NEW YORK (AP) — A New York man was indicted Wednesday on charges of leaving the scene of a hit-and-run that killed a rabbinical student, his pregnant wife and their baby, who was delivered prematurely by cesarean section after the crash.
The Brooklyn grand jury indicted Julio Acevedo on the top charge brought by prosecutors and was held without bail. The Brooklyn District Attorney's office said the investigation is continuing and Acevedo may be indicted on more charges.
Acevedo should not have been behind the wheel — his license should have been taken during an arraignment on a charge of driving under the influence of alcohol Feb. 18, court officials said Wednesday. The judge at the time released Acevedo without bail and with his license. But because his blood alcohol was over the legal limit of .08, the license should have been suspended.
The 44-year-old was arrested in Bethlehem, Pa., a week ago by police after a friend brokered his surrender. Acevedo was speeding down a Brooklyn street at 60 mph early on March 3 and crashed into a hired car carrying Nachman and Raizy Glauber, both 21, who were on their way to a hospital, police said.
The car that had been carrying them had a stop sign, but it's unclear whether the driver stopped. The driver was knocked unconscious and police said he has no memory of the crash. Acevedo fled on foot, police said.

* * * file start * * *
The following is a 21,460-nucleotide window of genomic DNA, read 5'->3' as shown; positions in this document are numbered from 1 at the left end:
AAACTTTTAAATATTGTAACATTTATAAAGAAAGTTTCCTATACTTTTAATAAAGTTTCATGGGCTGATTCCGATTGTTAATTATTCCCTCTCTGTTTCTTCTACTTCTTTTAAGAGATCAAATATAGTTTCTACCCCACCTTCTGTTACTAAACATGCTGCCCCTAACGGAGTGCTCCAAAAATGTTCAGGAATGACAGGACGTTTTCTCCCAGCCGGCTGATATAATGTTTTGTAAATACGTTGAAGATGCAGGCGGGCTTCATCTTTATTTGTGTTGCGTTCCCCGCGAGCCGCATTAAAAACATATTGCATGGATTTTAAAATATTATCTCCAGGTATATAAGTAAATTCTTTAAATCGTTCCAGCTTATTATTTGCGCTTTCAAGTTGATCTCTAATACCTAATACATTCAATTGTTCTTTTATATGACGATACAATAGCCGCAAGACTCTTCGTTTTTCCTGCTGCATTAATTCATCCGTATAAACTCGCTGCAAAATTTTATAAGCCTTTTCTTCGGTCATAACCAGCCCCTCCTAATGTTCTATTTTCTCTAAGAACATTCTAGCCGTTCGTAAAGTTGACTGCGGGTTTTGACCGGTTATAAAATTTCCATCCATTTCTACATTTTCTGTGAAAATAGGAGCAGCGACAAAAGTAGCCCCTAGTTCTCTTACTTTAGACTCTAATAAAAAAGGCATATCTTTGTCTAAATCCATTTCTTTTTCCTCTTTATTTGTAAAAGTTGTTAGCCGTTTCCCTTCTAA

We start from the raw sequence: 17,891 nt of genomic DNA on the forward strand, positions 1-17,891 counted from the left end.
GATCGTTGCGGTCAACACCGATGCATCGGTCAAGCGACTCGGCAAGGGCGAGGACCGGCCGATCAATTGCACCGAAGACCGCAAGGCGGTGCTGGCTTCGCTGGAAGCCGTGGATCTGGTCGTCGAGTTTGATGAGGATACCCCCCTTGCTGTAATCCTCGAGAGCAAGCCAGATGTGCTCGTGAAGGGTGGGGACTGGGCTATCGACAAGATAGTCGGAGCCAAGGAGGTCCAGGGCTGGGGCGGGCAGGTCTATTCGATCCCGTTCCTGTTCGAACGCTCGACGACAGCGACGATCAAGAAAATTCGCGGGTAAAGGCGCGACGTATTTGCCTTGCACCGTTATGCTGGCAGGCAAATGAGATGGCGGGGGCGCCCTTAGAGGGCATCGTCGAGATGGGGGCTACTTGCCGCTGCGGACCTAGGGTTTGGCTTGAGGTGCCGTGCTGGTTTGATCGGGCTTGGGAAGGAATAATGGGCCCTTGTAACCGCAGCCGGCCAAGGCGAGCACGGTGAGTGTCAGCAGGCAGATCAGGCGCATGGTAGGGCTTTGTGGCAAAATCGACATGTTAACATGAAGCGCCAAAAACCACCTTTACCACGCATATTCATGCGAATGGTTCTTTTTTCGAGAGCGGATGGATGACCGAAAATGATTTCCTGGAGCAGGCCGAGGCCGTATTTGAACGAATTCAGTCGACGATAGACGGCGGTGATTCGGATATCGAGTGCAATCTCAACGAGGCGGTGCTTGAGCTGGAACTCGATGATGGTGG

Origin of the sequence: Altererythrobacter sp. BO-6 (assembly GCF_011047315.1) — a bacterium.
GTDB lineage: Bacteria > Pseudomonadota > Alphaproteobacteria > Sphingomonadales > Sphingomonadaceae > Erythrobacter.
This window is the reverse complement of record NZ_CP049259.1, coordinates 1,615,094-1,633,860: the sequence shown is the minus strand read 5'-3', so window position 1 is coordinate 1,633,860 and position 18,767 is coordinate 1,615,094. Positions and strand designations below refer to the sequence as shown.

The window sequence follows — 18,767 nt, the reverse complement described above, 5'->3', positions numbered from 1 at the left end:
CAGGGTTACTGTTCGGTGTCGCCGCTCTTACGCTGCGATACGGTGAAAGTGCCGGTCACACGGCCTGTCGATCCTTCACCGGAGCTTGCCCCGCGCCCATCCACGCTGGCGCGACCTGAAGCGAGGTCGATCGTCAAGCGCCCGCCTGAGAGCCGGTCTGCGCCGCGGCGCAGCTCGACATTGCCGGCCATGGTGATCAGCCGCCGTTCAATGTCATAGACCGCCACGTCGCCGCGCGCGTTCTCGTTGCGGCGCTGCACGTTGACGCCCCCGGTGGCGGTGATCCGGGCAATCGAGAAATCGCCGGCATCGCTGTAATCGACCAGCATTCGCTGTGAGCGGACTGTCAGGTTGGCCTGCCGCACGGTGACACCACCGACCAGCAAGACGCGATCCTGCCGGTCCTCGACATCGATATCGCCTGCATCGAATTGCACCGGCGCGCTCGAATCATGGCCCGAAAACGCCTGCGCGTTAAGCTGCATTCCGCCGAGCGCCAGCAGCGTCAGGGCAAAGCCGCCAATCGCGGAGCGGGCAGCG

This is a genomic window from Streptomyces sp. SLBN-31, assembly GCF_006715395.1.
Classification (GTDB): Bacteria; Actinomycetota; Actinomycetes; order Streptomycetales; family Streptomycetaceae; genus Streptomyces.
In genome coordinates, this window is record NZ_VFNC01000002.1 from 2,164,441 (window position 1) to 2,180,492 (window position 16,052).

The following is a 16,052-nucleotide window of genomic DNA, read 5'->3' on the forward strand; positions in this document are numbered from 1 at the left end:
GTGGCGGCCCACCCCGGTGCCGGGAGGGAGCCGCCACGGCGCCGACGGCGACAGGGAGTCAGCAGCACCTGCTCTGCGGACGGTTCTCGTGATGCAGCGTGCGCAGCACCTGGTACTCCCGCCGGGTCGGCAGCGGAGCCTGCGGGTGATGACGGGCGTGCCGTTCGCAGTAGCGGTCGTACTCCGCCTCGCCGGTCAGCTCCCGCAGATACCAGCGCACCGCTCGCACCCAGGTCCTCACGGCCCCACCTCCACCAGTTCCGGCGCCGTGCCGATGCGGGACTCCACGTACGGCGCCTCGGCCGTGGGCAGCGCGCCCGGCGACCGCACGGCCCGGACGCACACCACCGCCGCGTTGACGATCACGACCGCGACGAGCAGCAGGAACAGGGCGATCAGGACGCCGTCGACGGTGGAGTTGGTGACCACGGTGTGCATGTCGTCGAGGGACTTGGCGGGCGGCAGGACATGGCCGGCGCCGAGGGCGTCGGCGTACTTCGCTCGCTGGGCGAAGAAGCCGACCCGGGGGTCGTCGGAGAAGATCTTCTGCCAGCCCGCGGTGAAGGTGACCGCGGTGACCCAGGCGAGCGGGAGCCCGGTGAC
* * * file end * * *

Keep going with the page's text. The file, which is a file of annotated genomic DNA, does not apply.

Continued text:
The Glaubers died that day. Their son weighed only about 4 pounds when he was delivered, neighbors and friends said. He died the next day.
Defense attorney Kathleen Julian said he feels terrible about what happened, but the incident was an accident. She had no further comment Wednesday on the case.
Acevedo said he was fleeing a gunman who was trying to shoot at him when his borrowed BMW slammed into the Glaubers' hired car. He said that he fled because he was worried he would be killed. But police said there were no reports of shots fired in the area at the time of the wreck.
The couple belonged to a close-knit ultra-Orthodox Jewish community in Brooklyn, which is home to the largest community of ultra-Orthodox Jews outside Israel, more than 250,000. They were members of the Satmar Hasidic sect.